average degree of ethoxylation of 3
C12-C15 alkyl ethoxysulfate with an0-5%
average degree of ethoxylation of 3
C13-C15 ethoxylated alcohol with an0-5%
average degree of ethoxylation of 12
A blend of C12-C15 ethoxylated alco-0-6.5%
hols with an average degree of eth-
oxylation of 9
A blend of C13-C15 ethoxylated alco-0-4%
hols with an average degree of eth-
oxylation of 30
Sodium disilicate0-33%
Sodium tripolyphosphate0-46%
Sodium citrate0-28%
Citric acid0-29%
Sodium carbonate0-20%
Sodium perborate monohydrate0-11.5%
Tetra acetyl ethylene diamine (TAED)0-4%
Maleic acid/acrylic acid copolymer0-7.5%
Sodium sulfate0-12.5%
Enzymes0.0001-0.1%

Non-Aqueous Liquid Automatic Dishwashing Composition VII

Liquid nonionic surfactant (e.g. al-2.0-10.0%
cohol ethoxylates)
Alkali metal silicate3.0-15.0%
Alkali metal phosphate20.0-40.0%
Liquid carrier selected from higher25.0-45.0%
glycols, polyglycols, polyoxides,
glycol ethers
Stabilizer (e.g. a partial ester of0.5-7.0%
phosphoric acid and a C16-C18 alka-
nol)
Foam suppressor (e.g. silicone)0-1.5%
Enzymes0.0001-0.1%

Non-Aqueous Liquid Dishwashing Composition VIII

Liquid nonionic surfactant (e.g. al-2.0-10.0%
cohol ethoxylates)
Sodium silicate3.0-15.0%
Alkali metal carbonate7.0-20.0%
Sodium citrate 0.0-1.5%
Stabilizing system (e.g. mixtures of 0.5-7.0%
finely divided silicone and low
molecular weight dialkyl polyglycol
ethers)
Low molecule weight polyacrylate5.0-15.0%
polymer
Clay gel thickener (e.g. bentonite)0.0-10.0%
Hydroxypropyl cellulose polymer 0.0-0.6%
Enzymes0.0001-0.1%
Liquid carrier selected from higherBalance
glycols, polyglycols, polyoxides and
glycol ethers

Thixotropic Liquid Automatic Dishwashing Composition IX

C12-C14 fatty acid0-0.5%
Block co-polymer surfactant1.5-15.0% 
Sodium citrate 0-12%
Sodium tripolyphosphate 0-15%
Sodium carbonate  0-8%
Aluminium tristearate0-0.1%
Sodium cumene sulfonate0-1.7%
Polyacrylate thickener1.32-2.5% 
Sodium polyacrylate2.4-6.0%  
Boric acid0-4.0%
Sodium formate0-0.45%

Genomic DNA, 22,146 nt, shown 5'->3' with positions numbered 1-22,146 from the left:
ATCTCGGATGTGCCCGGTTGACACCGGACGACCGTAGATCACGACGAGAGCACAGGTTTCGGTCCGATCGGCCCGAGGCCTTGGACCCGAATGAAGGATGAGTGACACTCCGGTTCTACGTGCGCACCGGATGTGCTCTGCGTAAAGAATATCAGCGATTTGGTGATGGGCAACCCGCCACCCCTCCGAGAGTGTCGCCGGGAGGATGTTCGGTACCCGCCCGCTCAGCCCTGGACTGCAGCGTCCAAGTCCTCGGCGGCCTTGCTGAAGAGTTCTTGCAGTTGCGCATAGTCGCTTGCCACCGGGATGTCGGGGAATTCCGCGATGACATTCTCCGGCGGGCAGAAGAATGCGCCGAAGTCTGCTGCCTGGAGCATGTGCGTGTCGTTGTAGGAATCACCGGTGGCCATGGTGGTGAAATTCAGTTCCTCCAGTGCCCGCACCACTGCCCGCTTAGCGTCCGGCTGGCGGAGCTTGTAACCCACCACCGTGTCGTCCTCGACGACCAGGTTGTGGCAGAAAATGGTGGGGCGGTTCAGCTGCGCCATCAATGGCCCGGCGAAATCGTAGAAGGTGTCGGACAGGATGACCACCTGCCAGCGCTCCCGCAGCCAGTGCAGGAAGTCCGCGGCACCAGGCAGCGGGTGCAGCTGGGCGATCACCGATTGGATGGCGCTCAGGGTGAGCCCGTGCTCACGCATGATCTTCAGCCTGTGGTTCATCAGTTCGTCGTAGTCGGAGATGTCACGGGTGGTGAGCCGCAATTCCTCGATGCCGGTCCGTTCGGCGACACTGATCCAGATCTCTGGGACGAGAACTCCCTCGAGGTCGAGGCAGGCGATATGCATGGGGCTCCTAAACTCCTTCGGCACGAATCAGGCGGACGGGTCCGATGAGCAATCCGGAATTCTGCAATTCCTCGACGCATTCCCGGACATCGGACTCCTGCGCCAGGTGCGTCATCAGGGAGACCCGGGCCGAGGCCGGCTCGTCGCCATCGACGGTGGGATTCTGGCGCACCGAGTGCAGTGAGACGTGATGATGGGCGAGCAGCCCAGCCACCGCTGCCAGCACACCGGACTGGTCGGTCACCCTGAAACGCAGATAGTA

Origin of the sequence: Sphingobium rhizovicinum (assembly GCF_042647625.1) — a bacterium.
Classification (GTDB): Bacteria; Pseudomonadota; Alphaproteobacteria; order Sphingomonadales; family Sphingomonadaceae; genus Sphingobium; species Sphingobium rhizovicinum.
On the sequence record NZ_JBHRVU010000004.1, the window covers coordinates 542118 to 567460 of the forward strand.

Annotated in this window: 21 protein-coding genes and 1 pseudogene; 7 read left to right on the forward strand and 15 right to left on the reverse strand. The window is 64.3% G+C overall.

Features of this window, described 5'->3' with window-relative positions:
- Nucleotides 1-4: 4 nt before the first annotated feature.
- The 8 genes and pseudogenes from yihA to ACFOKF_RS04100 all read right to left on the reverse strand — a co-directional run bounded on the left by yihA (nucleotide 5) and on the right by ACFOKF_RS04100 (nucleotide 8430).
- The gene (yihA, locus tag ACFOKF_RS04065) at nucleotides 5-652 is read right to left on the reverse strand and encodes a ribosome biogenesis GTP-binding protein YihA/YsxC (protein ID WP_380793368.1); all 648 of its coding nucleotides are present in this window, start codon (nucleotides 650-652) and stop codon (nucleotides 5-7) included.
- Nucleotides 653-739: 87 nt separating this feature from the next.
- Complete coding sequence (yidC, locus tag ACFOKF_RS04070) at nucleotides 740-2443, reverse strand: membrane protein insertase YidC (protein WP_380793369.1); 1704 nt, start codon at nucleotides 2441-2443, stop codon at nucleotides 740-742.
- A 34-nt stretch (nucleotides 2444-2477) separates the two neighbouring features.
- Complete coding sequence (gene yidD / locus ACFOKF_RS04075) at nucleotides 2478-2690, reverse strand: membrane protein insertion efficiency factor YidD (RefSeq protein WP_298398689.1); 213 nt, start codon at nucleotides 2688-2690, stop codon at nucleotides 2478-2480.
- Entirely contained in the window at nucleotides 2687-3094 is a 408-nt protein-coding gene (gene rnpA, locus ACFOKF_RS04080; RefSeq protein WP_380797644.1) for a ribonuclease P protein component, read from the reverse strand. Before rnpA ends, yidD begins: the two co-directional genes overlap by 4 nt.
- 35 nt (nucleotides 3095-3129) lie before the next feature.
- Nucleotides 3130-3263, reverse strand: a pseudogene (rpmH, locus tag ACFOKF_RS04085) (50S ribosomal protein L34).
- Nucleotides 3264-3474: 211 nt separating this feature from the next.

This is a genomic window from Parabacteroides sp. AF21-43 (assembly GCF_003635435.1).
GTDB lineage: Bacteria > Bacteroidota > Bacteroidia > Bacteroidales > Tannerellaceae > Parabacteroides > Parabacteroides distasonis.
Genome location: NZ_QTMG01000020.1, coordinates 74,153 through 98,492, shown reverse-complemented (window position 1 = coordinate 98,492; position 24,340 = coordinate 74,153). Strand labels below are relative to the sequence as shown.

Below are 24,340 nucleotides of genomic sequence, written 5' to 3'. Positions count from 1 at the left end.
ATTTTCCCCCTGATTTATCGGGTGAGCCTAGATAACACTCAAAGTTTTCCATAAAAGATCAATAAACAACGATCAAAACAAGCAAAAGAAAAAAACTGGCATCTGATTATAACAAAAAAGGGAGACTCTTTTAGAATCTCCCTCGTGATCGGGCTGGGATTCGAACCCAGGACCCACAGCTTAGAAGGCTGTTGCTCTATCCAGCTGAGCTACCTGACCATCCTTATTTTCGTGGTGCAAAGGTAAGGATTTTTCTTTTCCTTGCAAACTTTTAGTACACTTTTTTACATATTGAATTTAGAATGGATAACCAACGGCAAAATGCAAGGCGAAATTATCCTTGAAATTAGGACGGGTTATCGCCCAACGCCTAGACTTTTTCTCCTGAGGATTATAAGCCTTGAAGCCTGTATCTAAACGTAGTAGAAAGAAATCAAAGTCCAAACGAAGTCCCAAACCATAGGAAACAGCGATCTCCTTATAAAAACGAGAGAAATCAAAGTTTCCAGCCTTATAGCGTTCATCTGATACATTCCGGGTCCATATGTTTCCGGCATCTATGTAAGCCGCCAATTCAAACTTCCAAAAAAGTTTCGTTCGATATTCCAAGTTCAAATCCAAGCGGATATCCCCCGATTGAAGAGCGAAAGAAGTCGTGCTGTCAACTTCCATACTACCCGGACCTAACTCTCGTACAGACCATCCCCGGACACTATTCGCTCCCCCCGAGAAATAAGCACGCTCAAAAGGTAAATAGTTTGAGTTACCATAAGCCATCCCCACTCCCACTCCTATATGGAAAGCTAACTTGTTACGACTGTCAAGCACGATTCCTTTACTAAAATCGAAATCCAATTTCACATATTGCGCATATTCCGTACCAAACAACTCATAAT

Calcium formate0-0.2%
Sodium n-decyldiphenyl oxide disul-0-4.0%
fonate
Monoethanol amine (MEA)0-1.86% 
Sodium hydroxide (50%)1.9-9.3%  
1,2-Propanediol0-9.4%
Enzymes0.0001-0.1%  
Suds suppressor, dye, perfumes,Balance
water

Liquid Automatic Dishwashing Composition X

Alcohol ethoxylate0-20%
Fatty acid ester sulfonate0-30%
Sodium dodecyl sulfate0-20%
Alkyl polyglycoside0-21%
Oleic acid0-10%
Sodium disilicate monohydrate18-33%
Sodium citrate dihydrate18-33%
Sodium stearate0-2.5%
Sodium perborate monohydrate0-13%
Tetra acetyl ethylene diamine (TAED)0-8%
Maleic acid/acrylic acid copolymer4-8%
Enzymes0.0001-0.1%

Liquid Automatic Dishwashing Composition Containing Protected Bleach Particles XI

Sodium silicate5-10% 
Tetra potassium pyrophosphate15-25%
Sodium triphosphate0-2%
Potassium carbonate4-8%
Protected bleach particles, e.g.5-10% 
chlorine
Polymeric thickener0.7-1.5%  
Potassium hydroxide0-2%
Enzymes0.0001-0.1%
WaterBalance

XII: Automatic dishwashing compositions as described in I, II, III, IV, VI and X, wherein perborate is replaced by percarbonate.

XIII: Automatic dishwashing compositions as described in I-VI, which additionally contain a manganese catalyst. The manganese catalyst may, e.g., be one of the compounds described in “Efficient manganese catalysts for low-temperature bleaching”, Nature, (1994), 369, 637-639.

Materials and Methods

Textiles:

Standard textile pieces are obtained from WFK Testgewebe GmbH, Christenfeld 10, D-41379 Brüggen-Bracht, Germany.

STRAINS:

B. subtilis DN1885 (Diderichsen et al., 1990).

B. lentus 309 and 147 are specific strains of Bacillus lentus, deposited with the NCIB and accorded the accession numbers NCIB 10309 and 10147, and described in U.S. Pat. No. 3,723,250 incorporated by reference herein.

E. coli MC 1000 (M.J. Casadaban and S.N. Cohen (1980); J. Mol. Biol. 138 179-207), was made r, m+ by conventional methods and is also described in U.S. patent application Ser. No. 039,298.

Plasmids:

pJS3: E. coli-B. subtilis shuttle vector containing a synthetic gene encoding for subtilase 309 (Described by Jacob Schiødt et al. in Protein and Peptide letters 3:39-44 (1996)).

pSX222: B. subtilis expression vector (described in WO 96/34946).

General Molecular Biology Methods:

Unless otherwise mentioned the DNA manipulations and transformations are performed using standard methods of molecular biology (Sambrook et al. (1989) Molecular cloning: A laboratory manual, Cold Spring Harbor lab., Cold Spring Harbor, N.Y.; Ausubel, F. M. et al. (eds.) “Current protocols in Molecular Biology”. John Wiley and Sons, 1995; Harwood, C. R., and Cutting, S. M. (eds.) “Molecular Biological Methods for Bacillus”. John Wiley and Sons, 1990).

Enzymes for DNA manipulations are used according to the specifications of the suppliers.

Enzymes for DNA Manipulations

Unless otherwise mentioned all enzymes for DNA manipulations, such as e.g. restriction endonucleases, ligases etc., are obtained from New England Biolabs, Inc.

Proteolytic Activity